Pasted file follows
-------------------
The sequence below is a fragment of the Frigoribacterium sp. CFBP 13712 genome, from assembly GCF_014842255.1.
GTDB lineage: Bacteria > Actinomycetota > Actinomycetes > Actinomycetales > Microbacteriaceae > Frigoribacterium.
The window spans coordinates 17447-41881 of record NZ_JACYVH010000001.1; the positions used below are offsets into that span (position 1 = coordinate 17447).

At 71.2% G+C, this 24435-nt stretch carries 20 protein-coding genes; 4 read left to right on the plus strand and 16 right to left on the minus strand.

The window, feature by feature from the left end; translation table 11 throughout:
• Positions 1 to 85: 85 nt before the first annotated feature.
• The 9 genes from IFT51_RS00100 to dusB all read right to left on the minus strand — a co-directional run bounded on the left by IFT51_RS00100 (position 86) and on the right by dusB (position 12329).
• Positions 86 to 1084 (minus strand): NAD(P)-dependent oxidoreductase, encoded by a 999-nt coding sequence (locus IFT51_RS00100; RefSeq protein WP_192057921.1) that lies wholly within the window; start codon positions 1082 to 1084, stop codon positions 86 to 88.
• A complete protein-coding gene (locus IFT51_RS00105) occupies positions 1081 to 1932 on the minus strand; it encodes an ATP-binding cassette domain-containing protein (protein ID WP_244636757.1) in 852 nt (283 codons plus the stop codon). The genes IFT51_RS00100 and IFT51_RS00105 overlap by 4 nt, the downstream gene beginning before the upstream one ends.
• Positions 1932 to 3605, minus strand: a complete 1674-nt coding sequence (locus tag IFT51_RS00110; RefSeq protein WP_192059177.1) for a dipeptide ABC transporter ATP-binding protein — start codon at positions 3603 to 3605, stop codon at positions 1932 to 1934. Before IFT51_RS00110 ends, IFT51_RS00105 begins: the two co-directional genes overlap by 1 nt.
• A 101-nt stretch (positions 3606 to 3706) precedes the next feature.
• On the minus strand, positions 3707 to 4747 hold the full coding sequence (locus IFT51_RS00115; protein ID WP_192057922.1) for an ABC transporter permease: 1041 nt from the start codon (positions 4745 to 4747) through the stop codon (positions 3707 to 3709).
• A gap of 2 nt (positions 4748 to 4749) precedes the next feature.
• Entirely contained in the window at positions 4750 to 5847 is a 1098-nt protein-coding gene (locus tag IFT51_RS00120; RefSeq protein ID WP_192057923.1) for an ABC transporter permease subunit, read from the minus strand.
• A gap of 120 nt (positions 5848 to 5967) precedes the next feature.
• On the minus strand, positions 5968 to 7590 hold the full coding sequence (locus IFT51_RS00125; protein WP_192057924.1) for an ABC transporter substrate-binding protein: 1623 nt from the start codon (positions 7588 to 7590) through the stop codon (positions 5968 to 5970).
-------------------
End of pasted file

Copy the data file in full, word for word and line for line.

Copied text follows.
The sequence below is a fragment of the Frigoribacterium sp. CFBP 13712 genome, from assembly GCF_014842255.1.
GTDB lineage: Bacteria > Actinomycetota > Actinomycetes > Actinomycetales > Microbacteriaceae > Frigoribacterium.
The window spans coordinates 17447-41881 of record NZ_JACYVH010000001.1; the positions used below are offsets into that span (position 1 = coordinate 17447).

At 71.2% G+C, this 24435-nt stretch carries 20 protein-coding genes; 4 read left to right on the plus strand and 16 right to left on the minus strand.

The window, feature by feature from the left end; translation table 11 throughout:
• Positions 1 to 85: 85 nt before the first annotated feature.
• The 9 genes from IFT51_RS00100 to dusB all read right to left on the minus strand — a co-directional run bounded on the left by IFT51_RS00100 (position 86) and on the right by dusB (position 12329).
• Positions 86 to 1084 (minus strand): NAD(P)-dependent oxidoreductase, encoded by a 999-nt coding sequence (locus IFT51_RS00100; RefSeq protein WP_192057921.1) that lies wholly within the window; start codon positions 1082 to 1084, stop codon positions 86 to 88.
• A complete protein-coding gene (locus IFT51_RS00105) occupies positions 1081 to 1932 on the minus strand; it encodes an ATP-binding cassette domain-containing protein (protein ID WP_244636757.1) in 852 nt (283 codons plus the stop codon). The genes IFT51_RS00100 and IFT51_RS00105 overlap by 4 nt, the downstream gene beginning before the upstream one ends.
• Positions 1932 to 3605, minus strand: a complete 1674-nt coding sequence (locus tag IFT51_RS00110; RefSeq protein WP_192059177.1) for a dipeptide ABC transporter ATP-binding protein — start codon at positions 3603 to 3605, stop codon at positions 1932 to 1934. Before IFT51_RS00110 ends, IFT51_RS00105 begins: the two co-directional genes overlap by 1 nt.
• A 101-nt stretch (positions 3606 to 3706) precedes the next feature.
• On the minus strand, positions 3707 to 4747 hold the full coding sequence (locus IFT51_RS00115; protein ID WP_192057922.1) for an ABC transporter permease: 1041 nt from the start codon (positions 4745 to 4747) through the stop codon (positions 3707 to 3709).
• A gap of 2 nt (positions 4748 to 4749) precedes the next feature.
• Entirely contained in the window at positions 4750 to 5847 is a 1098-nt protein-coding gene (locus tag IFT51_RS00120; RefSeq protein ID WP_192057923.1) for an ABC transporter permease subunit, read from the minus strand.
• A gap of 120 nt (positions 5848 to 5967) precedes the next feature.
• On the minus strand, positions 5968 to 7590 hold the full coding sequence (locus IFT51_RS00125; protein WP_192057924.1) for an ABC transporter substrate-binding protein: 1623 nt from the start codon (positions 7588 to 7590) through the stop codon (positions 5968 to 5970).